A Love of History and a Passion to Teach: Doctoral student Jacqueline Allain talks history, teaching, and the Duke Graduate Summer Academy
Not everyone can say they knew in middle school what they wanted to be when they grew up, but Jacqueline Allain has always had a love of history (her favorite subject in school) and knew she was destined to teach. She always wanted to go to college, attend graduate school, and earn a doctorate degree. Allain, doctoral student in the department of history, began her academic journey in sociology with a focus on the sociology of education and educational inequity. But her sophomore year in college she enrolled in a Caribbean history class, and well, the rest is history.
“That course totally changed the plan of my life. I was pulled in. What I really came to love about history was the practice of finding out about stories of women of different races, people of color, enslaved people, and so on, who have lived in the past who might not have left a really robust record, but nonetheless have left us stories,” said Allain on her move from sociology to history.
Last summer Allain enrolled in the Duke Graduate Summer Academy which offers online short courses that introduce Duke graduate students to skills, tools, and knowledge that augment their regular coursework/research. What’s unique about the program is that it covers topics not typically included in a graduate curriculum, which was appealing to Allain. She signed up for the short course, Teaching with Archives, taught by Trudi Abel (cultural historian and archivist at the David M. Rubenstein Rare Book & Manuscript Library). The course was a truly interdisciplinary experience by studying with other students from various backgrounds, as well as professors from other departments including Clare Woods (associate professor of classical studies) and Tom Robisheaux (professor of history).
During the short course, Abel displayed a collection of papers called the Robert Anderson papers (a collection of correspondence, documents, and print materials belonging to merchant and landowner Robert Anderson of Williamsburg and Yorktown, Virginia), which the Rubenstein had recently purchased. The collection includes a number of historic documents such as letters by the famous abolitionist and human rights activist, Angelina Grimké Weld. Abel encouraged students to think about how they could use such documents in their own teaching. Allain began her own research and returned to the Rubenstein to process (photograph and transcribe) many of the documents, including the Weld pieces.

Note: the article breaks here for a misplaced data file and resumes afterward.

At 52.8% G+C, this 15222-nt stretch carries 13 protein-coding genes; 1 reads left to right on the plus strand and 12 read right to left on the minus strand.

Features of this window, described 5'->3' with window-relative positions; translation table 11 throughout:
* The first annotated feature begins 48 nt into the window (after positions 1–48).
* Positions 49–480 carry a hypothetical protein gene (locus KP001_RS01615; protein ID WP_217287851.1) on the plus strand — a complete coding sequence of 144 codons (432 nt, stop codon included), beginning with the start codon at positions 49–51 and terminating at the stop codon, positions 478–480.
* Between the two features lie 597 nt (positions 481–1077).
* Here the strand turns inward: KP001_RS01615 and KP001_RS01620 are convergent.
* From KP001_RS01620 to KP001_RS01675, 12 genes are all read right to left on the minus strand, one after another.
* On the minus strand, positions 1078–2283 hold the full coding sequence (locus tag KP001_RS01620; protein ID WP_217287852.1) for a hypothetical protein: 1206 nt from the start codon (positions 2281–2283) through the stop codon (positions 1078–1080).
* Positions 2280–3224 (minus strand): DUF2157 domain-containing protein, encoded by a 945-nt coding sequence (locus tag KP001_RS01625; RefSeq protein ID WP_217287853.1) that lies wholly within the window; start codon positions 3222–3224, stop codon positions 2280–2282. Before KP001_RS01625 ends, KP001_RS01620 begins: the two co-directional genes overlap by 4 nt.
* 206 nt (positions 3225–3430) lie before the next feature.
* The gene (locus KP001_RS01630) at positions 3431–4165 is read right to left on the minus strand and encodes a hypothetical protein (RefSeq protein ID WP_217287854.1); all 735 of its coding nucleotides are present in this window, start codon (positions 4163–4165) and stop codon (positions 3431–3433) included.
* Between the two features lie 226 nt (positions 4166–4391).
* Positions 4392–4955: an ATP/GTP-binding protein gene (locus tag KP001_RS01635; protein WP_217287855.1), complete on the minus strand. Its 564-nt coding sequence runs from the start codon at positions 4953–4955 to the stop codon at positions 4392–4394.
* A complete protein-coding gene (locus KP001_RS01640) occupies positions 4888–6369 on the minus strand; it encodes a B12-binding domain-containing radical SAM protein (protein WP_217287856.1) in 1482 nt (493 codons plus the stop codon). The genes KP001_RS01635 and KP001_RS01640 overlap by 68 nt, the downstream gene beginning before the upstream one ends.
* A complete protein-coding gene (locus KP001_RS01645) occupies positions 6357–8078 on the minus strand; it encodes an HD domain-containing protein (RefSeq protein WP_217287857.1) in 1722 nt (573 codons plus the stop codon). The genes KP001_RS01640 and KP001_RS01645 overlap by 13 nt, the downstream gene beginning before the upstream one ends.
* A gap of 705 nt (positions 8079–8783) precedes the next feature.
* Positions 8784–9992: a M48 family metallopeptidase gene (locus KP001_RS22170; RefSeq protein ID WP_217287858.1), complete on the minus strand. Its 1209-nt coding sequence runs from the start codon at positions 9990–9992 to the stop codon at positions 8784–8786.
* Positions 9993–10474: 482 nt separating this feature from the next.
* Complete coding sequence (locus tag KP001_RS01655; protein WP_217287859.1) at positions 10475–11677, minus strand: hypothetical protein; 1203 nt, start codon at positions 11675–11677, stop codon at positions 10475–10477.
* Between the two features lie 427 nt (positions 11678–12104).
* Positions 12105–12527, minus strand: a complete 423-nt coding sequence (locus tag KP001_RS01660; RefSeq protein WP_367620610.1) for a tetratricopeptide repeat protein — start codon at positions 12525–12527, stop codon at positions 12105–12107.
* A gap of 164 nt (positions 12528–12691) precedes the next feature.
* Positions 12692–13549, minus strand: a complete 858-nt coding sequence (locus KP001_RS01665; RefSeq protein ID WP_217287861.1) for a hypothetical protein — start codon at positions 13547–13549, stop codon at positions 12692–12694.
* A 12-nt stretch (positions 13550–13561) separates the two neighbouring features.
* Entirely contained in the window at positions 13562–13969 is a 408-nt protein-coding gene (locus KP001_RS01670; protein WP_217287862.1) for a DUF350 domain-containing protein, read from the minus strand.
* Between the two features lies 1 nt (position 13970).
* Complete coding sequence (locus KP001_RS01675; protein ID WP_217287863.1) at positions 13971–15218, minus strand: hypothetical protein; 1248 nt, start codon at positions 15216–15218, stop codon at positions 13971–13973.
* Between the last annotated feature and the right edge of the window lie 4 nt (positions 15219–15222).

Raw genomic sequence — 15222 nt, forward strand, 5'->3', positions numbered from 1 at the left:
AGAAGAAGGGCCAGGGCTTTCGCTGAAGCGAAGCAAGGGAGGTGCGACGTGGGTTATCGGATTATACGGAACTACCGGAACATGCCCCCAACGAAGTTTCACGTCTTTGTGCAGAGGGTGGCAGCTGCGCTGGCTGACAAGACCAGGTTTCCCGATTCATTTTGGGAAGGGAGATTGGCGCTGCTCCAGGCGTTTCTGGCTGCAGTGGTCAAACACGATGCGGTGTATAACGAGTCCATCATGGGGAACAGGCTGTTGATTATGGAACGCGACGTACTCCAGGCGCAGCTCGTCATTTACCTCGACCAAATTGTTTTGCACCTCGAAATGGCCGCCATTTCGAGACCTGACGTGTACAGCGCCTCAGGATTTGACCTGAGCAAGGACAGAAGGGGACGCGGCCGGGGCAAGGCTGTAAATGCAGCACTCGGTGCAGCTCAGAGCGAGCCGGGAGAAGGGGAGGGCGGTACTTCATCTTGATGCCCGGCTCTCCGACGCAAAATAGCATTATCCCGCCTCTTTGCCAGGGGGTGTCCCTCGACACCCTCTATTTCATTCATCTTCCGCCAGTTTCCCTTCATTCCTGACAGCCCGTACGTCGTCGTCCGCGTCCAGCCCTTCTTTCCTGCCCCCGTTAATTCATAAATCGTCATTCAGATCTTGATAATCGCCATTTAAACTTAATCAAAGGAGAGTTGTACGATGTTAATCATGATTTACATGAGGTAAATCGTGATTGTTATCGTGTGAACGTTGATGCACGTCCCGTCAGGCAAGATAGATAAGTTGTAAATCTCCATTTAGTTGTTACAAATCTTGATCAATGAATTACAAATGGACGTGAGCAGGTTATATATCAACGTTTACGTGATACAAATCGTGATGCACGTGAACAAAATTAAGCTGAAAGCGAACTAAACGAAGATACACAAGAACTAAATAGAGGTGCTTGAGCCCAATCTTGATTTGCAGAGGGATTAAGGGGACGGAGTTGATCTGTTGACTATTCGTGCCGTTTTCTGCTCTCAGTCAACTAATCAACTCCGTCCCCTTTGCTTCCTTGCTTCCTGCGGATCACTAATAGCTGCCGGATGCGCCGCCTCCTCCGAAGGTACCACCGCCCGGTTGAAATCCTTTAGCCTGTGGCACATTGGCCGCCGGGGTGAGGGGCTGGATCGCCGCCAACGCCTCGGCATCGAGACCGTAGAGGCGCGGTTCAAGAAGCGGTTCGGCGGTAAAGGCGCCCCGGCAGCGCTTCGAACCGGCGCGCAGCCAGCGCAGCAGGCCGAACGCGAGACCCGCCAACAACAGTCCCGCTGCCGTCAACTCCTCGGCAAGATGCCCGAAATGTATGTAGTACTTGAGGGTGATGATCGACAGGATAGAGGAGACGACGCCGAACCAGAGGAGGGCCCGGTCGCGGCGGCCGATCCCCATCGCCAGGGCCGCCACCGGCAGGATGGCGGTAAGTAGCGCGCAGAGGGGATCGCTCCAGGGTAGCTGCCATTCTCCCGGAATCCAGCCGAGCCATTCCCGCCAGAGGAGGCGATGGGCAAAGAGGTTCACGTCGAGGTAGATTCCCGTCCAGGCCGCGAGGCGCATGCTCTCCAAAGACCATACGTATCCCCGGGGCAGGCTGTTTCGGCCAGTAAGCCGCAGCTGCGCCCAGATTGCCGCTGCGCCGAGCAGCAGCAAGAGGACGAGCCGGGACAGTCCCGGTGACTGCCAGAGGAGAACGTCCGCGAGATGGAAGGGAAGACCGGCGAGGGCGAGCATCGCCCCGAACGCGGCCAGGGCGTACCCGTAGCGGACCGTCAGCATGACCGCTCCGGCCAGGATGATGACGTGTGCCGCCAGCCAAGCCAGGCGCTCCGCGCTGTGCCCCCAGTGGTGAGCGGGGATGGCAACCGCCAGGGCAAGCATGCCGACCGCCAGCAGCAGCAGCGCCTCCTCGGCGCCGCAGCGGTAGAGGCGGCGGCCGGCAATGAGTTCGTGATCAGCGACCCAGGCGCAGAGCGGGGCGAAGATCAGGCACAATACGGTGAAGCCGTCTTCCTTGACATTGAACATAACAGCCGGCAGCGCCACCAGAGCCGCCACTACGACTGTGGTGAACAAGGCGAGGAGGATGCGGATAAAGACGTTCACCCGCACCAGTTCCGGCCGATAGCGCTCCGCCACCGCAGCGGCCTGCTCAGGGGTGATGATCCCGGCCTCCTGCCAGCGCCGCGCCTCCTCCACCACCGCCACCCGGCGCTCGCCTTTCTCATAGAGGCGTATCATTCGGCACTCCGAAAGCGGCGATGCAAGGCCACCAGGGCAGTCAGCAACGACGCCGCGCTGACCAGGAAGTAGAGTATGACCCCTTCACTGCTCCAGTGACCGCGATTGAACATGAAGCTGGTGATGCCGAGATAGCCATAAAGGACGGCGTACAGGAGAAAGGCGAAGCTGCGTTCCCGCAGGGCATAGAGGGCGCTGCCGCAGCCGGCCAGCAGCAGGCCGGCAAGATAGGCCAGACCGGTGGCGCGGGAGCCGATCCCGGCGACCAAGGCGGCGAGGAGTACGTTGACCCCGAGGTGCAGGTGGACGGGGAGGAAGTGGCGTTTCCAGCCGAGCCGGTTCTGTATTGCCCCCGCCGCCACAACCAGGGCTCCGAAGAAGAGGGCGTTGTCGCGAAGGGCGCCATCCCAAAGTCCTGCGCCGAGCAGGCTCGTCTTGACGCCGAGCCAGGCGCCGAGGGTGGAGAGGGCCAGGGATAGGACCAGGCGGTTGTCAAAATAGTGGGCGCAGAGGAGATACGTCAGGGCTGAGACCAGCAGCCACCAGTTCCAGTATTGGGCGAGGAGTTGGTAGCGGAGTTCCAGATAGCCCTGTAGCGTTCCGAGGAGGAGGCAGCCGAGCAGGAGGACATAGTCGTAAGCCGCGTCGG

Allain explained, “It kind of spiraled into a bigger project that I took on initially as just a side project. The papers are from 19th century Civil War Virginia, which has nothing to do with what I study, which is French Caribbean History. But I became so interested in the stories and wrote a paper that I plan to submit to a journal, where I uncovered a legal dispute between a white family and a Black family in the aftermath of slavery.”
When explaining her week-long experience at the Graduate Summer Academy, Allain said she wanted to learn more about how instructors can use historic documents in their teaching. As a historian, she is well aware of the utility of archival materials as teaching materials, but she wanted to learn more about how to incorporate those types of materials into her own teaching, especially considering Duke has such an amazing collection of archival materials.
“The Rubenstein is really a world class archive, said Allain. It seems wrong to be here at Duke for six or seven years and not fully make use of all the resources at my disposal, including teaching with this amazing collection of documents that we have access to.”
Allain describes history as a discipline that falls between the humanities and the social sciences. It could be argued that history is a bit of a hybrid discipline. She clarifies that the humanities and social sciences allows us to think about different possibilities about how we might make and remake the world. By studying history we’re able to see how people who lived in very different times and places had radically different ways of organizing their societies.
“Studying disciplines like history allows us to see that the world we live in today isn’t an inevitable inescapable fact. It can be remade again and again. History helps us push the boundaries of our social and political imagination in a really important way,” said Allain.
Allain is excited about her future teaching Caribbean history at the college, community, or high school level. When you love what you teach, it doesn’t matter where you do it, as long as you are sharing your passion.
Interested in learning more about the Graduate Summer Academy? Check out their website for more details and mark your calendar for next summer.